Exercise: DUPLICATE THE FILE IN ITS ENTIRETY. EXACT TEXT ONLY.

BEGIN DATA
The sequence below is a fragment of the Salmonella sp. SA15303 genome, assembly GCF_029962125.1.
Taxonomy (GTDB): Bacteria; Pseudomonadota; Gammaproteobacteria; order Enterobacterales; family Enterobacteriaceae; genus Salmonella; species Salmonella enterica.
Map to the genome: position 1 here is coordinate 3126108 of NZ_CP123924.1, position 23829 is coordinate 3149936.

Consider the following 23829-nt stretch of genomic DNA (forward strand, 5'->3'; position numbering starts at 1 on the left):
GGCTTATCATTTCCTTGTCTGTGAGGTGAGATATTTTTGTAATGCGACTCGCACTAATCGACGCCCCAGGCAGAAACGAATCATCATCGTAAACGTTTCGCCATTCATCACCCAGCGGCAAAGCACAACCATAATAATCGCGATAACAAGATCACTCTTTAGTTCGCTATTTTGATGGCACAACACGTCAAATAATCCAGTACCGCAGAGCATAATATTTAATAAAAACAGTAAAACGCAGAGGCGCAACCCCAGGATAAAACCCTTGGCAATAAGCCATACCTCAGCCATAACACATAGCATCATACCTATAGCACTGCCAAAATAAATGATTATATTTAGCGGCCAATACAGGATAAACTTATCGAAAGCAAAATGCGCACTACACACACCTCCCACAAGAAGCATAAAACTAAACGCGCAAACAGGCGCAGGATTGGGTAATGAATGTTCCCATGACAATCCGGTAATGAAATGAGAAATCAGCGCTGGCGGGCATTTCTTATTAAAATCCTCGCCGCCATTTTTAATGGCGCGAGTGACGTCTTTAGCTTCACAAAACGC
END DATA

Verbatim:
The sequence below is a fragment of the Salmonella sp. SA15303 genome, assembly GCF_029962125.1.
Taxonomy (GTDB): Bacteria; Pseudomonadota; Gammaproteobacteria; order Enterobacterales; family Enterobacteriaceae; genus Salmonella; species Salmonella enterica.
Map to the genome: position 1 here is coordinate 3126108 of NZ_CP123924.1, position 23829 is coordinate 3149936.

Consider the following 23829-nt stretch of genomic DNA (forward strand, 5'->3'; position numbering starts at 1 on the left):
GGCTTATCATTTCCTTGTCTGTGAGGTGAGATATTTTTGTAATGCGACTCGCACTAATCGACGCCCCAGGCAGAAACGAATCATCATCGTAAACGTTTCGCCATTCATCACCCAGCGGCAAAGCACAACCATAATAATCGCGATAACAAGATCACTCTTTAGTTCGCTATTTTGATGGCACAACACGTCAAATAATCCAGTACCGCAGAGCATAATATTTAATAAAAACAGTAAAACGCAGAGGCGCAACCCCAGGATAAAACCCTTGGCAATAAGCCATACCTCAGCCATAACACATAGCATCATACCTATAGCACTGCCAAAATAAATGATTATATTTAGCGGCCAATACAGGATAAACTTATCGAAAGCAAAATGCGCACTACACACACCTCCCACAAGAAGCATAAAACTAAACGCGCAAACAGGCGCAGGATTGGGTAATGAATGTTCCCATGACAATCCGGTAATGAAATGAGAAATCAGCGCTGGCGGGCATTTCTTATTAAAATCCTCGCCGCCATTTTTAATGGCGCGAGTGACGTCTTTAGCTTCACAAAACGC